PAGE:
by Camille Chevalier-Karfis, French Today
Most students - no matter their level - tell me "I listen to the French radio, or watch movies in French" and this statement is usually followed by "it's so frustrating"...
Understanding French people speaking full speed is your goal: by no means is it the right path to get there. It's as if you gave Shakespeare to read to a first grader. It's only going to lead to failure, loss of confidence and frustration.
You need to work with audio material that is adapted to your present level:
To see what audio tools I recommend for each level, please refer to my product guide.
The method to study is the same for all levels and tools.
If you want to improve your speaking abilities, insert a repeat out loud phase - make sure to mimic the speaker as if you were an actor :-) For more on the best way to study French for speaking, go to my tips on the best way to study French for speaking.
Last piece of advice - try to be positive about it. Chances are that some conversations/ some speakers will still elude you - I still don't get some English movies... Nor David Duchovny (he mumbles)... Focus on all that you did achieve instead of letting frustration get to you :-)
Born and raised in Paris, I lived in Boston for 16 years and have been teaching French to adults around the world for 19 years. Returning to France in 2008, I created French Today which offers audiobooks and lessons in grammar, pronunciation and vocabulary. All my lessons come from my personal teaching experiences. I developed my method to match the needs of adults who want to learn and interact in real, modern French.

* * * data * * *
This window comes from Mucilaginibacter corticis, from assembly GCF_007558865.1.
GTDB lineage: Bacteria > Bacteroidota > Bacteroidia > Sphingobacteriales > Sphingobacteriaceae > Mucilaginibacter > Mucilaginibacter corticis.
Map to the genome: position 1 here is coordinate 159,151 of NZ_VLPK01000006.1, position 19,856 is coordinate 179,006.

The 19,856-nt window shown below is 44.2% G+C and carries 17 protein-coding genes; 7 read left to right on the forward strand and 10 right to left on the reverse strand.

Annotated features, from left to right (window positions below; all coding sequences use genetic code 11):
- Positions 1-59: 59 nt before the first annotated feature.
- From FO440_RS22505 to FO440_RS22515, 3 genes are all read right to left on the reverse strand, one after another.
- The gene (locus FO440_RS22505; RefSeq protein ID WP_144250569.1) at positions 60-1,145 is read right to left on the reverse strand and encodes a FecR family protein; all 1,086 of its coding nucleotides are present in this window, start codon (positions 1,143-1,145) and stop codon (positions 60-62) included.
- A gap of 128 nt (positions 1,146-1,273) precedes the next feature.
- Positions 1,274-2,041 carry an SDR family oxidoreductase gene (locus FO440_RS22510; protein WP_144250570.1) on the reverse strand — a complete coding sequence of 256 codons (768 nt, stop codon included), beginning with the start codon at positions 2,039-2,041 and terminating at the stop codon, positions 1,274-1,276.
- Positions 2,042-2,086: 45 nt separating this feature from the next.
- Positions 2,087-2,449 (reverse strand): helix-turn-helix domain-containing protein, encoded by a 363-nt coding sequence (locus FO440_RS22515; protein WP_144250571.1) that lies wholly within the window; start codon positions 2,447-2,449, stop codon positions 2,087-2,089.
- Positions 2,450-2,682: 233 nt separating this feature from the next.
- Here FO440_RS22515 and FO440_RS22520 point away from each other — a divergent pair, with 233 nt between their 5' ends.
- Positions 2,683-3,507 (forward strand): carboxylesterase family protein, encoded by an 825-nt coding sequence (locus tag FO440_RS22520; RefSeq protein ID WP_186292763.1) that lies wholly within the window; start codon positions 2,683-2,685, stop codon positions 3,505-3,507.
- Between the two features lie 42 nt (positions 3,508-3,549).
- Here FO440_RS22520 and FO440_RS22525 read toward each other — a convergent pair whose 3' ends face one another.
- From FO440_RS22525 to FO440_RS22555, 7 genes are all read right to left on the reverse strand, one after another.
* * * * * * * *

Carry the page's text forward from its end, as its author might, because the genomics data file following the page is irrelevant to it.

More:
Writing systems | Language and languages | Language learning | Pronunciation | Learning vocabulary | Language acquisition | Motivation and reasons to learn languages | Being and becoming bilingual | Arabic | Basque | Chinese | English | Esperanto | French | German | Greek | Hebrew | Indonesian | Italian | Japanese | Korean | Latin | Portuguese | Russian | Sign Languages | Spanish | Swedish | Other languages | Minority and endangered languages | Constructed languages (conlangs) | Reviews of language courses and books | Language learning apps | Teaching languages | Languages and careers | Language and culture | Language development and disorders | Translation and interpreting | Multilingual websites, databases and coding | History | Travel | Food | Spoof articles | How to submit an article
If you need to type in many different languages, the Q International Keyboard can help. It enables you to type almost any language that uses the Latin, Cyrillic or Greek alphabets, and is free.